Escape from sanctuary

On 23 March 1405, William Holt, esquire, of Sussex took sanctuary in the church of St. Martin in the Fields (now on Trafalgar Square). He confessed to the coroner that he was an accessory to a decade-old homicide. The coroner, however, was suspicious about the long time lag: he thought Holt had already abjured forContinue reading “Escape from sanctuary”

Escape from Strand Church

On 5 November 1410, William Orwell took sanctuary at the church of St. Mary le Strand for “divers felonies”; after he confessed to the coroner, the townspeople of Westminster were set to watch over him. They guarded him for two days (perhaps wondering when he was actually going to abjure and get out of theirContinue reading “Escape from Strand Church”

Celebrity knight flees to sanctuary

In 1411, a minor celebrity knight, Sir John Prendergast, fled to Westminster Abbey for sanctuary. Retainer of John Beaufort, earl of Somerset, around 1400 Prendergast had been the recipient of a famous (but unfulfilled) tournament challenge from an Aragonese knight named Michel d’Oris, the challenge subsequently becoming a model of chivalric glamour even though theContinue reading “Celebrity knight flees to sanctuary”

The Felonious MP

In 1414, a former Member of Parliament took sanctuary for homicide, one of a number of MPs who sought asylum for their felonies. If a criminal politician seems just a bit too relevant, consider also that he’d likely originally sought public office a decade before in order to avoid charges in an earlier crime. Let’sContinue reading “The Felonious MP”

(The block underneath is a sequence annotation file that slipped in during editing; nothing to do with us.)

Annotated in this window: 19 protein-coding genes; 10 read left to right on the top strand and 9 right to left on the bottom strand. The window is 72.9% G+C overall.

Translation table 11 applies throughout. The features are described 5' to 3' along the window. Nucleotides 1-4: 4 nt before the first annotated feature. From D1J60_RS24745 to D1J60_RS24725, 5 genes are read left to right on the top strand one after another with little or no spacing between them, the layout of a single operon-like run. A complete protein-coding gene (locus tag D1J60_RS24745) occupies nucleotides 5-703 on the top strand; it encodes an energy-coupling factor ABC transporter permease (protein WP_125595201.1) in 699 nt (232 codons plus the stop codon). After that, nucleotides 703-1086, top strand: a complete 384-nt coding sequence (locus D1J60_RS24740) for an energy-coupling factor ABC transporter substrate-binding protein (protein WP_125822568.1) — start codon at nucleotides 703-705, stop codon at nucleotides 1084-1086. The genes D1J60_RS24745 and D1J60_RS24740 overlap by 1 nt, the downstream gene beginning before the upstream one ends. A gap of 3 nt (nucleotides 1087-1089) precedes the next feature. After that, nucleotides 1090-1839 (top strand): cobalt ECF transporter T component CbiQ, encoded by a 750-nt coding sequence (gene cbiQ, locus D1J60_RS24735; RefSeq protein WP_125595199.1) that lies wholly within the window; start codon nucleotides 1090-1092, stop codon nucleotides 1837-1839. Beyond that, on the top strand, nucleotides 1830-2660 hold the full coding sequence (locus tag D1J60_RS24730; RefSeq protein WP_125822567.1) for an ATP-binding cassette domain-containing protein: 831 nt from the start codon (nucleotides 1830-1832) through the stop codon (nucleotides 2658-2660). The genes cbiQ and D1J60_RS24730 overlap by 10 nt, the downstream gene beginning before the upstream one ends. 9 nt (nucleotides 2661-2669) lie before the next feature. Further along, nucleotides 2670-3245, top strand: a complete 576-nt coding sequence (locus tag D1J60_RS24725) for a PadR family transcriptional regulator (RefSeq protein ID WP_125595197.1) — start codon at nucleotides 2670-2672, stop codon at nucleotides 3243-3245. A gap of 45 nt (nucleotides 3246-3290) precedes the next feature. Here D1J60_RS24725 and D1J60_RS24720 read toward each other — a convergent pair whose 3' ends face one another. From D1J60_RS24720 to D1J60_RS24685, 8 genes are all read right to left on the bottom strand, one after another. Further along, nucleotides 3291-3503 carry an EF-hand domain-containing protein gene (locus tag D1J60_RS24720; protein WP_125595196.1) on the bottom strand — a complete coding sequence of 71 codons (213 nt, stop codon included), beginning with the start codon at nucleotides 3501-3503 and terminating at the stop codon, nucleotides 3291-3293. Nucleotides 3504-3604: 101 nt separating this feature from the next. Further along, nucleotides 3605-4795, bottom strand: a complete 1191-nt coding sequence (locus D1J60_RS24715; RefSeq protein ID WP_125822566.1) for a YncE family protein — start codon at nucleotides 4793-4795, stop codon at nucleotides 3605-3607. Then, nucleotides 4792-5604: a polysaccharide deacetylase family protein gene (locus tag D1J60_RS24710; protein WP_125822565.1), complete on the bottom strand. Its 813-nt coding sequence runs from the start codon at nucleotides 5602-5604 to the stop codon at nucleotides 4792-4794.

Gentry violence in Lincolnshire, 1427

In 1427 a gentleman in his 50s assembled a small private army to ambush an enemy. The enemy was killed in the affray and the gentleman ran to sanctuary – but then later was acquitted of the charge. He went on (of course) to be an MP and sheriff. On 10 August 1427, a coroner’sContinue reading “Gentry violence in Lincolnshire, 1427”

The curious case of the Welsh knight

Another felony-inventor, this time a curious case of a Welsh knight who took sanctuary for an already-pardoned killing. His chequered career – including dabbling in Lollard revolts – suggests he was quite a guy. In London in 1431, Sir Nicholas Conway “of Caernarfon in parts of Wales,” recently returned from the war in France, killedContinue reading “The curious case of the Welsh knight”


On 25 April 1446, three men of Geddington, Northamptonshire – two yeomen and a labourer – lay in wait to attack one William Shirwode. According to the indictment, the two yeomen attacked Shirwode with swords drawn, and the labourer, William Campyon, with a pitchfork. It was Campyon who struck the fatal blow, hitting Shirwode onContinue reading “Murder-for-hire”

A dead Welshman and a (likely) aristocratic feud

On 12 March 1486, Owen ap Reynold, alias Owen Glyndouere (an interesting alias), was found dead in Westminster. Four men – Roger Pole, John Denys, John Terry, and Thomas Heyton, all from Hopton, Shropshire – were accused of his murder. According to their indictment, Pole, Denys, Terry, and Heyton had murdered ap Reynold at theContinue reading “A dead Welshman and a (likely) aristocratic feud”

The “Blessed” Adrian Fortescue, violent thug and sanctuary seeker

Sir Adrian Fortescue was amongst a number of aristocrats in Henry VIII’s reign who took advantage of sanctuary to get out of sticky situations. This is one episode in a lifetime of falling in and out of trouble, balanced perhaps several centuries later by a (rather questionable) beatification as a Catholic martyr. At 17 Fortescue’sContinue reading “The “Blessed” Adrian Fortescue, violent thug and sanctuary seeker”

The Raynsfords and their local sanctuary: aristocratic criminality, Tudor-style

The Raynsfords, an important Essex gentry family, patronized St John’s abbey in Colchester; this was in itself unremarkable, as pious gentlefolk often donated to their favourite local monastery. The monks of St John’s offered the Raynsfords more than prayers for departed ancestors, however: they also provided asylum when the Raynsfords themselves and their retainers committedContinue reading “The Raynsfords and their local sanctuary: aristocratic criminality, Tudor-style”